Saying they should 'get to the back of the queue' also sounds a bit like sour grapes.

    ...."All the foreigners are taking our jobzzzz"

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  • Ramon, you say Jonathan Sumption QC is 'allegedly one of the cleverest lawyers ever to practice at the Bar'. Well I'm sorry to anyone who thinks he is, but this narcissism towards those at the top and this submission in complete awe to those at the top is one of the banes of the legal profession. Based on what standard or scale is he 'one of the cleverest'? Because of his schooling?

    Doesn't mean anything to me, sorry!

    And (yes I know it's not correct grammar to start a sentence with 'and') he did not study law at university, he studied history, so how can he possible comment on a law degree? If the narcissistic sycophantic flatterers of Mr Sumption et al. truly believe those remarks, then the same can be said for studying any degree, including history. Although having said that, how he can say that, after studying history and then stumbling into law, history allowed for him the opposite of stifling creativity and numbing the brain, is completely beyond me.

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  • Anon. above says: 'Do non-law degree holders make decent lawyers? Might they be able to use non-law related experiences in the work place?

    The answer to both of these must be yes otherwise they wouldn't get recruited. Therefore, asking for change doesn't seem very sensible.'


    Would a non- engineering degree engineer make a good engineer? Possibly. Would you prefer a doctor with a medical degree over someone who did a conversion course? Almost certainly.

    I don't know what you mean by 'non-law experiences'. How do you mean? Please enlighten me on how someone, to quote Up North, with a degree in classics might benefit the legal profession with knowledge of the Battle of Troy? How might a history degree holder benefit the legal profession with knowledge of Tudor England?

    So the answer isn't 'yes', it's all about pieces of paper, snobbery and numbers.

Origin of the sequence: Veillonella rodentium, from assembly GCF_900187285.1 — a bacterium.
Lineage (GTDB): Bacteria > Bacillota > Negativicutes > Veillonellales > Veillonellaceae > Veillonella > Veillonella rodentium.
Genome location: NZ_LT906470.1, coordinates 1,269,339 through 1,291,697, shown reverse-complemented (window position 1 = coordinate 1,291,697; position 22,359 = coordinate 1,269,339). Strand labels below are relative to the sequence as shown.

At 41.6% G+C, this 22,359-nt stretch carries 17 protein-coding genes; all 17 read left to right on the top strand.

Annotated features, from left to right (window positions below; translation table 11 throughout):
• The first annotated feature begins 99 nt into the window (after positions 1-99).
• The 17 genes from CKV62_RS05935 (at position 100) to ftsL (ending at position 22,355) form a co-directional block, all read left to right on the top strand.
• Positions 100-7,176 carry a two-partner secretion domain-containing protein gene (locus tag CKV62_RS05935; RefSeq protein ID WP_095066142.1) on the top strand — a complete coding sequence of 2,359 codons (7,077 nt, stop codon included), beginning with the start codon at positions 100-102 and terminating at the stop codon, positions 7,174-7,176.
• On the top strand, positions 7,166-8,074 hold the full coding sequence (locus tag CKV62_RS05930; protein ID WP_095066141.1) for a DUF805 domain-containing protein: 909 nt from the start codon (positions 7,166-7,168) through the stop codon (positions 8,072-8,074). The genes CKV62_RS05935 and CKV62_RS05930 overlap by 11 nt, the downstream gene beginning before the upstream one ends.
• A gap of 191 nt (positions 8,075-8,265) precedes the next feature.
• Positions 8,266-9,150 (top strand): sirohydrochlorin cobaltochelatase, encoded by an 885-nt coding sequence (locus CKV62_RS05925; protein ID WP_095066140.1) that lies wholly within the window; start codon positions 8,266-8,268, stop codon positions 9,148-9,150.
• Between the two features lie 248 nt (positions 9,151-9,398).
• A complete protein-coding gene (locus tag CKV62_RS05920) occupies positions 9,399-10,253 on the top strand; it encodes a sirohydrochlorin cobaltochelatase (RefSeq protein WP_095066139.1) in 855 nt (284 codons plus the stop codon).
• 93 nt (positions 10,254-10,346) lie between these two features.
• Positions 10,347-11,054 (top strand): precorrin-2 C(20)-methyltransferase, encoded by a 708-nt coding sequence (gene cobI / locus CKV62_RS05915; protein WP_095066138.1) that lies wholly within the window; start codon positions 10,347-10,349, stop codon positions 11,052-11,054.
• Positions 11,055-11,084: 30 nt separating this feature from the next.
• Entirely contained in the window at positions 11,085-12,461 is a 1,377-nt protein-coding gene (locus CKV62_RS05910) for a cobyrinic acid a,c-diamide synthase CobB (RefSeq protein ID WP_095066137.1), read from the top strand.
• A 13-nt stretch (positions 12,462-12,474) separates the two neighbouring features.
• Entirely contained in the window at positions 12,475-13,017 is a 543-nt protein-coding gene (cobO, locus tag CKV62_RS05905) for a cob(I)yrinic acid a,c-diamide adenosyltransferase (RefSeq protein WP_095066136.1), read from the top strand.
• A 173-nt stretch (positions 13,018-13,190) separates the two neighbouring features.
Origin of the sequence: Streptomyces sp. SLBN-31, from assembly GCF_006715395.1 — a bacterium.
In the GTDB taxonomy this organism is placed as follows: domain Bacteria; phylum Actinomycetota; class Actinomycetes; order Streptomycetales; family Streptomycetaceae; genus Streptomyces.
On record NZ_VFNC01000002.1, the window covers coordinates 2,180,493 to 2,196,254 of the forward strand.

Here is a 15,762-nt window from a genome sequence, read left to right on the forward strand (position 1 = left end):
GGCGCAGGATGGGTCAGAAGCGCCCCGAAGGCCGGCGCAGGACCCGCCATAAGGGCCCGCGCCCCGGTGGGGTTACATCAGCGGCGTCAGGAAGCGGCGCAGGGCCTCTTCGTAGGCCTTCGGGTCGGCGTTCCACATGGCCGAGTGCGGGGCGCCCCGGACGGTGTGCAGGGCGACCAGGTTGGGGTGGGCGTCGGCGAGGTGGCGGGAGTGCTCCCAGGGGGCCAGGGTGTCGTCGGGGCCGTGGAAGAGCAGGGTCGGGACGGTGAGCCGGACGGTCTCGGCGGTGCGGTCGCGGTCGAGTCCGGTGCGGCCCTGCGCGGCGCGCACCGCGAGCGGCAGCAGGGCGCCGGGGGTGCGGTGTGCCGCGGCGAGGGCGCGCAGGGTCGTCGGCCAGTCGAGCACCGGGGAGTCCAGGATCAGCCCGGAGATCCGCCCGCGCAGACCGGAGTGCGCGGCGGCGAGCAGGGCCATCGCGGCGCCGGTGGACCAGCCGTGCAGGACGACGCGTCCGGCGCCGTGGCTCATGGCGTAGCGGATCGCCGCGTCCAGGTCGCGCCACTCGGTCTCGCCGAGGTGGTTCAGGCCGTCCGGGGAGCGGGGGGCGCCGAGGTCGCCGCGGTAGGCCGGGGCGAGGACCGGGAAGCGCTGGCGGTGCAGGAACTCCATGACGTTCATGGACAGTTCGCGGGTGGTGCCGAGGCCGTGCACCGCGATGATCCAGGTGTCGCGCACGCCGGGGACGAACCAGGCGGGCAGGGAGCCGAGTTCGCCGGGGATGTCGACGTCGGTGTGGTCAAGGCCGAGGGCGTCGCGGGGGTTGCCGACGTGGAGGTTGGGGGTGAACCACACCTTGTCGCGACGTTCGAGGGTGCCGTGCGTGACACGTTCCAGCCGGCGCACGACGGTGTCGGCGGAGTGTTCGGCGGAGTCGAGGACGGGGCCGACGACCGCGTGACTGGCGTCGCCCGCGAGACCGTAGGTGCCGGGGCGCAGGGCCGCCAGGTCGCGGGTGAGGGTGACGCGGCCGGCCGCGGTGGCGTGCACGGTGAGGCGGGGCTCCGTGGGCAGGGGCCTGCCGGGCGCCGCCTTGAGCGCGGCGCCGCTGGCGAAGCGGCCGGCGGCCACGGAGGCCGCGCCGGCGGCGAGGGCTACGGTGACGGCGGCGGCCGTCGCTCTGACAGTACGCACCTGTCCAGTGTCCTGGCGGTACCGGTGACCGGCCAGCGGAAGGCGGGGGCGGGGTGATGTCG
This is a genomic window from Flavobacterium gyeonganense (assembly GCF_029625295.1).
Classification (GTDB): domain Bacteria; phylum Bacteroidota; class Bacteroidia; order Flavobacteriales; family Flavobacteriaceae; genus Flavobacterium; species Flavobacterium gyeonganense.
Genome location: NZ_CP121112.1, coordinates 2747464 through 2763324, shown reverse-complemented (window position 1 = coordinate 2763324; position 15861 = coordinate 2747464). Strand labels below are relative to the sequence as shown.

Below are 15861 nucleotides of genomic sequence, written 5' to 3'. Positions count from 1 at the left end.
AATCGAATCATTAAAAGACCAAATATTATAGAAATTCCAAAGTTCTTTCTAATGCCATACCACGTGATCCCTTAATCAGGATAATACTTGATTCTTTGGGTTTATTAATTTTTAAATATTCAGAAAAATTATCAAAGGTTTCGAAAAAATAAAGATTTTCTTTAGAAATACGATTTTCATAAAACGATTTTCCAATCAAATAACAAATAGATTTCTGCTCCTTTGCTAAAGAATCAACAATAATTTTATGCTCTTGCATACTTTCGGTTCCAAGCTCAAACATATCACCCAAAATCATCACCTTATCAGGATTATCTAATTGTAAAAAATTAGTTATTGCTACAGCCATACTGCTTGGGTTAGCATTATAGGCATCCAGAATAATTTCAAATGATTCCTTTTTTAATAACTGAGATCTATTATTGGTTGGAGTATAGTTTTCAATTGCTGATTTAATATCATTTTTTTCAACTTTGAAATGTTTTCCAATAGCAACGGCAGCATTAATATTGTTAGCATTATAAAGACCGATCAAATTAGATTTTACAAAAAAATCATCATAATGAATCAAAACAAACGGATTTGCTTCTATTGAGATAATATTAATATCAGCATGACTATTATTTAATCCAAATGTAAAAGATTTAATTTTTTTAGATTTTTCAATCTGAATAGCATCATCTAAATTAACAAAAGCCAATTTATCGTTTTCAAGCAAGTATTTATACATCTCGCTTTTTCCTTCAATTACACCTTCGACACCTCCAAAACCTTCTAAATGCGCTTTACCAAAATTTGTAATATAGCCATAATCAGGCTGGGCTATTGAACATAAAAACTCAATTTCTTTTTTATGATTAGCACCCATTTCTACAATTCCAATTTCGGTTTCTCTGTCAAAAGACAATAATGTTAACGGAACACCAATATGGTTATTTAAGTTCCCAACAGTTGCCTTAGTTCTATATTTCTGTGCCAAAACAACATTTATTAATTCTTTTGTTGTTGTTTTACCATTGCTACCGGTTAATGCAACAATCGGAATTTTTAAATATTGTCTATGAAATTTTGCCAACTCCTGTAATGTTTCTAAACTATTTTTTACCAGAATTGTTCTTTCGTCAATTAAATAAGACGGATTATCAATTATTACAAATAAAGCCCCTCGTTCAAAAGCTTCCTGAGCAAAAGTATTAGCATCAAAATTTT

As for The History Man (above), who says: 'As for the suggestion that you can tell which trainees have not done a law degree - well yes you can. In my experience they are often the ones with the most rounded skills, honed whilst their LLB peers were stuck in a library researching some arcane point of jurisprudence.'

    What rounded skills?

    People skills? Eccentricity? Able to engage in a bit of non-legal conversation? Showing off the fact they did a degree that would lead to a dead end? If LLB students 'were stuck in a library researching some arcane point of jurisprudence' (which isn't exactly true, although were you sadly of the impression that an LLB is a mickey mouse degree?), then firstly what is the point in doing a degree in anything if you're not going to learn about it, and what benefit to the legal profession are history graduates who were stuck in a library researching some arcane point of the War of the Roses? Your argument does not make sense. Anyone would have more faith in a lawyer who studied law inside out than a so-called 'lawyer' who did a rushed, basic diploma in law known as a GDL, and anyone with the slightest bit of sense would know that in so most professions and disciplines, many people find a niche (and there can be overlap, of course). For example, between organic and inorganic chemistry, English language and English literature, podiatry and opthalmology.

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  • I studied the GDL and am in agreement with those who say that it is not fit for purpose. The idea of being able to do a 1 year course and be up to speed with someone who has done a 3 year LLB is laughable. There are a couple of points made above by some people who start with that premise with which I disagree though.